Loup Ventures

About the Author Loup Ventures

At Loup Ventures, research is in our blood. The spirit of our team has always lived on the curiosity to discover new insights that yield investment opportunities. For years we did this on Wall Street, focused on public tech companies. Now we invest in private frontier tech companies, but public companies like Tesla, Nvidia, and others are also meaningful innovators in frontier tech. These public companies are shaping the emergence of AI, robotics, autonomous vehicles, and AR/VR just as much as early stage startups. As a result, we’ve always kept a watchful eye on public market participants to inform our private investment strategy. Gene Munster is a managing partner and co-founder at Loup Ventures. Prior to Loup Ventures, Gene was a managing director and senior research analyst at Piper Jaffray where he covered technology companies including Apple, Amazon, Google and Facebook. During his 21-year tenure, Gene received many acknowledgements including: Top Stock Picker from Forbes, Best on the Street from The Wall Street Journal, and was widely recognized for his work on Apple. Gene holds a bachelor’s degree in finance and entrepreneurship from University of St. Thomas.

NVIDIA (NVDA) Stock: Prepare for Range-Bound Trading Ahead

By Gene Munster

Shares of NVIDIA Corporation (NVDA) are trading up 3%, as final results for Jan-19 were in-line with the disappointing pre-announcement. While we are believers in the Nvidia story and expect the company to be one of the more notable winners from the long-term growth trends of gaming, AI/datacenter, and autonomous vehicles, we believe that there remains risk to FY20 guidance. We expect shares to be range bound in the coming months, as investors will likely trim Q4 revenue expectations.

Why Nvidia’s FY20 guidance is still too high

Nvidia’s trouble began in the October quarter with the slowdown of crypto. In the previous eight quarters, revenue growth had ranged between 35% and 65%, ending at 40% in Jul-19 quarter. In the three subsequent difficult quarters (two recently reported and one just guided), revenue will be down on average 12% y/y per quarter. The concern for investors on tonight’s call was the slope of the rebound in revenue growth beginning in Apr-20. Specifically, investors are finding the company’s guidance of ending the year with revenue in-line or slightly below the previous year as overly optimistic. While the company did not give quarterly guidance, we believe it implies that revenue will be down 30% in Q1, down 10% in Q2, up 10% in Q3, and up 35% in Q4. This translates to overall revenue for FY20 to be down 2% y/y. The key question: is a 35% y/y growth exiting FY20 realistic? Our belief is that it is not realistic because it is similar to the growth rates during the crypto-boom. We think a revenue growth rate of 20% is more appropriate and sustainable through FY21. Beyond FY21, we expect a sustained growth rate of 15% for the next several years.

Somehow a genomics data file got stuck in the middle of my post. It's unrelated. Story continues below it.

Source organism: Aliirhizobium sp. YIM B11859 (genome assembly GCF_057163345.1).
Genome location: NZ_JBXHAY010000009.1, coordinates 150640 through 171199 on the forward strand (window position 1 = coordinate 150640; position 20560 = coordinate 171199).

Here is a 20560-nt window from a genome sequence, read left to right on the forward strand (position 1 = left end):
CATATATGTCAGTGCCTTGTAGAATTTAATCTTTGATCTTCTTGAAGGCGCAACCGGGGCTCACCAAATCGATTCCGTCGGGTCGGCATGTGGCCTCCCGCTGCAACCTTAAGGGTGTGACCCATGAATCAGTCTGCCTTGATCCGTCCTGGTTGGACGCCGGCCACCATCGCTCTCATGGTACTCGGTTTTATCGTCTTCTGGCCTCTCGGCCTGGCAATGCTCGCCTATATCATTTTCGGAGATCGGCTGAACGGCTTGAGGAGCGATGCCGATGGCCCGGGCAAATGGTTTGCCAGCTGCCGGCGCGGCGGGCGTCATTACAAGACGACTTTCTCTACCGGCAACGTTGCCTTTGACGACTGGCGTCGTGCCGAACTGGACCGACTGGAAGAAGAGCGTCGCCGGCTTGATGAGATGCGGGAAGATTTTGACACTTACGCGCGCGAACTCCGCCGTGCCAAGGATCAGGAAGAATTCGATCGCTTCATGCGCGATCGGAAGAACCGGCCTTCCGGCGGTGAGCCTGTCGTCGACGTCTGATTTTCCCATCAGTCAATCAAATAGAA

Recap of what happened in January

The cause of the miss was primarily related to three factors: 1) China macro, 2) lower consumer demand for the new high-end Turing architecture GPUs, and 3) datacenter customers in this segment have shifted towards a more cautious approach to datacenter upgrades.

Nvidia still needs to clean up existing channel inventory of mid-range Pascal graphics cards. The company initially lowered Jan-19 guidance due to excess channel inventory of these products, as it failed to understand the positive impact that cryptocurrency mining had on the segment. With the stark decline in cryptocurrency mining, sales of these products dropped, and the channels were stuck with high inventory levels. Nvidia confirmed on the call that it expects channel inventory to be cleaned up by the end of the Apr-20 quarter.

When it comes to Nvidia’s new Turing architecture GPUs, the company needs more game developers to incorporate ray tracing and DLSS technologies into their games before we expect to see higher sales. While these technologies are foundational and offer a meaningful step forward in computer graphics, there isn’t a big incentive for consumers to upgrade to the latest architecture due to the lack of available content.

Disclaimer: We actively write about the themes in which we invest or may invest: virtual reality, augmented reality, artificial intelligence, and robotics. From time to time, we may write about companies that are in our portfolio. As managers of the portfolio, we may earn carried interest, management fees or other compensation from such portfolio. 


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